Wife claims Rep. Goodman drove high with kids in the car; legislator denies allegations

State House Rep. Roger Goodman of Kirkland has been accused of driving under the influence of marijuana with his children present by his estranged wife, according to divorce documents filed last October. Goodman, a legislator for six years with the 45th Legislative District, vehemently denies the claims, saying he has been a longtime advocate for safe driving and DUI law reform.

Rep. Roger Goodman

State House Rep. Roger Goodman of Kirkland has been accused of driving under the influence of marijuana with his children present by his estranged wife, according to divorce documents filed last October.

Goodman, a legislator for six years with the 45th Legislative District, vehemently denies the claims, saying he has been a longtime advocate for safe driving and DUI law reform.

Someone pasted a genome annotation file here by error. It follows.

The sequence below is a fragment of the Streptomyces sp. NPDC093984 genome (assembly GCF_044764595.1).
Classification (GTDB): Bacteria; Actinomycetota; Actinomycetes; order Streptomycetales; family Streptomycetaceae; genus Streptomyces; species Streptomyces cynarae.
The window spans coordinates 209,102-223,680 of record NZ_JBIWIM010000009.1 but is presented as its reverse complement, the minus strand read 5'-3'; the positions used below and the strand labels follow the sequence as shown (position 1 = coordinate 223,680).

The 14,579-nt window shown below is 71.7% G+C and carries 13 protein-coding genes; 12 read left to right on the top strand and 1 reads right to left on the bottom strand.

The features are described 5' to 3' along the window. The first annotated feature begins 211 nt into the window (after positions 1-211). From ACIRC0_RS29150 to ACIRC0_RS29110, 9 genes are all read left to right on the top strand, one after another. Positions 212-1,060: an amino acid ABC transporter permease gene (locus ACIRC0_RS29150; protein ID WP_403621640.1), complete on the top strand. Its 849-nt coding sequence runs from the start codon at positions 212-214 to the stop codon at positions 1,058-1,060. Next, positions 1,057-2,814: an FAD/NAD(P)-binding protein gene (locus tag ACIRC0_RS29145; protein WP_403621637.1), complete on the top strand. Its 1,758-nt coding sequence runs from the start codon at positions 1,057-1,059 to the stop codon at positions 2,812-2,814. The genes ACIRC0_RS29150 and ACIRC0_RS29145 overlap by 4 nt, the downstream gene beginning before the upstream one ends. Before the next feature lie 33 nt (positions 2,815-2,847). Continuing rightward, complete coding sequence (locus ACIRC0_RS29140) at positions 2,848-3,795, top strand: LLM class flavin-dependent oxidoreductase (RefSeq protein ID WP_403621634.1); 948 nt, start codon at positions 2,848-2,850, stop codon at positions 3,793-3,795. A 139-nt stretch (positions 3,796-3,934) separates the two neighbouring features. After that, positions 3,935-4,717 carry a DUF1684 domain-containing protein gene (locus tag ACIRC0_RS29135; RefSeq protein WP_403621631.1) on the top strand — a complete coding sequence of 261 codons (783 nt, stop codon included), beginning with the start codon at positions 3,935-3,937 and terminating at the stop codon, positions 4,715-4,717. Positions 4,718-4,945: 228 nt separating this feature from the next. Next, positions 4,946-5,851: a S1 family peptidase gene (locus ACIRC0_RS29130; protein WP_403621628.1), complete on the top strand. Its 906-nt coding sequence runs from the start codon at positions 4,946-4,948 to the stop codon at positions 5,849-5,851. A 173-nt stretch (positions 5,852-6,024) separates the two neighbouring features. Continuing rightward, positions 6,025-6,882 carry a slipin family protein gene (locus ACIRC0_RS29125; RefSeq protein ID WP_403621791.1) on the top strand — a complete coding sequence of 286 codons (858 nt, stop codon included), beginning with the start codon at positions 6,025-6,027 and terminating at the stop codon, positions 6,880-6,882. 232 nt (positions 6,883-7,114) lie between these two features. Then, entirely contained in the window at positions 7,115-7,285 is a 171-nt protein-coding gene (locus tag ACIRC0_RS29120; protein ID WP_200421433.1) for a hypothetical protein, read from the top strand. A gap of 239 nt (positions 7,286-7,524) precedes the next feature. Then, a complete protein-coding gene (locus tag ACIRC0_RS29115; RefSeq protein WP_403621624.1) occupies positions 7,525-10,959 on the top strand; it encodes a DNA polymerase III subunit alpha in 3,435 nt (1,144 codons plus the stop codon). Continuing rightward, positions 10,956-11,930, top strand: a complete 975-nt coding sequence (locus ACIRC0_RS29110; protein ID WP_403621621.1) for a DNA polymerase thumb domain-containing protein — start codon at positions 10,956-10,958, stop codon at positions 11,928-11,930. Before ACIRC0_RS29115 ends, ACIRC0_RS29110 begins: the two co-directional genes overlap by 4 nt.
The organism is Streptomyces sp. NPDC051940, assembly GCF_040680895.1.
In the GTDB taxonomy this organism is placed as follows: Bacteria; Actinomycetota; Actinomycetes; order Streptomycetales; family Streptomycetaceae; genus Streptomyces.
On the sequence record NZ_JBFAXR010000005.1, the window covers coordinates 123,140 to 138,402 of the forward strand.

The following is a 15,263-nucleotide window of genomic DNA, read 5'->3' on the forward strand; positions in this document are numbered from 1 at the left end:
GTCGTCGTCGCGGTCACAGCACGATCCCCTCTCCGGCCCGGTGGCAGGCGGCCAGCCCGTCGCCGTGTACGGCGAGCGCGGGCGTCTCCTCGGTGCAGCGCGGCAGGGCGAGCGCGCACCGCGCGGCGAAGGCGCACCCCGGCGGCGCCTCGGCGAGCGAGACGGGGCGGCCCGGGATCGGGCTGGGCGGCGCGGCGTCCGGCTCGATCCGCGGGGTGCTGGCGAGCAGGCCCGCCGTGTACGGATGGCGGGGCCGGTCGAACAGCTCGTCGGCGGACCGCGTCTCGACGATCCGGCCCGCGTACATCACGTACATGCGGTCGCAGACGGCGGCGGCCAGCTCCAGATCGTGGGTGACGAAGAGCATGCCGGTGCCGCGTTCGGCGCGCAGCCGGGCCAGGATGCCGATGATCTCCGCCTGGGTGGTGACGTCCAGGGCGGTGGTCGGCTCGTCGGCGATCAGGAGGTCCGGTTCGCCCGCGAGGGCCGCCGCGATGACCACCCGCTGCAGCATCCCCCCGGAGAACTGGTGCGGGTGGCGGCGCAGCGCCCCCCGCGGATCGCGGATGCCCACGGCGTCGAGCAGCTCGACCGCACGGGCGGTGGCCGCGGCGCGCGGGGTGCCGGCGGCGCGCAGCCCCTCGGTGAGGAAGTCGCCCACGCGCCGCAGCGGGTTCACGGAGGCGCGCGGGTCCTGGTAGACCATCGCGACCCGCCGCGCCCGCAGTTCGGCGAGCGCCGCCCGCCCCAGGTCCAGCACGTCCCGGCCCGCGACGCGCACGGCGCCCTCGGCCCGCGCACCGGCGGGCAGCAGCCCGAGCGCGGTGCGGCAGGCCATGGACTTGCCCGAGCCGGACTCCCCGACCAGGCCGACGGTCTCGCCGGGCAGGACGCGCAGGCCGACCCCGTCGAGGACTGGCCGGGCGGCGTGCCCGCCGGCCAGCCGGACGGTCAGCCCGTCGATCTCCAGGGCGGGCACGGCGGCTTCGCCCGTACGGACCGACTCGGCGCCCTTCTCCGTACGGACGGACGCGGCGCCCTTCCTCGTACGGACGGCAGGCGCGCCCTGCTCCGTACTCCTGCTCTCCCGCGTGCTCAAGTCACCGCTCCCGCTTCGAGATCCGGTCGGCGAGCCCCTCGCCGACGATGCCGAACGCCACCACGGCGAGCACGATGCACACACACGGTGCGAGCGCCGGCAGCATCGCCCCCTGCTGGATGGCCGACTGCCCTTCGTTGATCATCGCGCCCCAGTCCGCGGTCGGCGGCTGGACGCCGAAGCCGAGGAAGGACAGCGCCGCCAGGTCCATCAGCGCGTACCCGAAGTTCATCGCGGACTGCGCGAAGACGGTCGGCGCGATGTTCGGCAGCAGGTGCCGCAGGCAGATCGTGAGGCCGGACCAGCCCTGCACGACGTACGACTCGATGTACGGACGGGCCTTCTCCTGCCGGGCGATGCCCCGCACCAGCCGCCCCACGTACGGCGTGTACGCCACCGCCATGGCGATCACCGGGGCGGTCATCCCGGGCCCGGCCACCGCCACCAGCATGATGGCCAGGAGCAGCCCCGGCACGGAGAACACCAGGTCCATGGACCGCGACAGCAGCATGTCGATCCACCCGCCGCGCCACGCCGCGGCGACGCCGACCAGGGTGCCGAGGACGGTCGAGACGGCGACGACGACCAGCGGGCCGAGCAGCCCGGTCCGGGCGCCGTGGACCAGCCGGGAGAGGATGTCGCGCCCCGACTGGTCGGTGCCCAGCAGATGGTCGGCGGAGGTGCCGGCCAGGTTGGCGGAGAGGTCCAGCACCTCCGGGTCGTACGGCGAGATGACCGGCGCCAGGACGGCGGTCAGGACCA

The 45th District includes Sammamish.

“I would never put the safety of my children at risk,” Goodman said in an email. “During a divorce, people tend to make all sorts of allegations and oftentimes these claims are unsupported and untrue.”

Liv Grohn, Goodman’s wife, filed for divorce on Oct. 9, 2012, but submitted an 11-page declaration on Oct. 4 detailing several instances in which she believes Goodman was smoking marijuana, prior to Washington’s Initiative 502 legalization.

In the summer of 2011, Grohn said she and the family were on their way to the beach for a family outing. When Grohn walked out to the car, the children were buckled in but Goodman was missing. As she went to look for him, “Roger stumbled out from the side of the garage reeking of marijuana.”

Goodman said “these allegations are simply false.”

Goodman said that as part of the divorce proceedings, he “eagerly” volunteered to a “battery” of tests and assessments, including a comprehensive substance abuse evaluation and drug screening, to refute the allegations. The findings were “unequivocal,” he says, and “there were no problems and issues whatsoever.”

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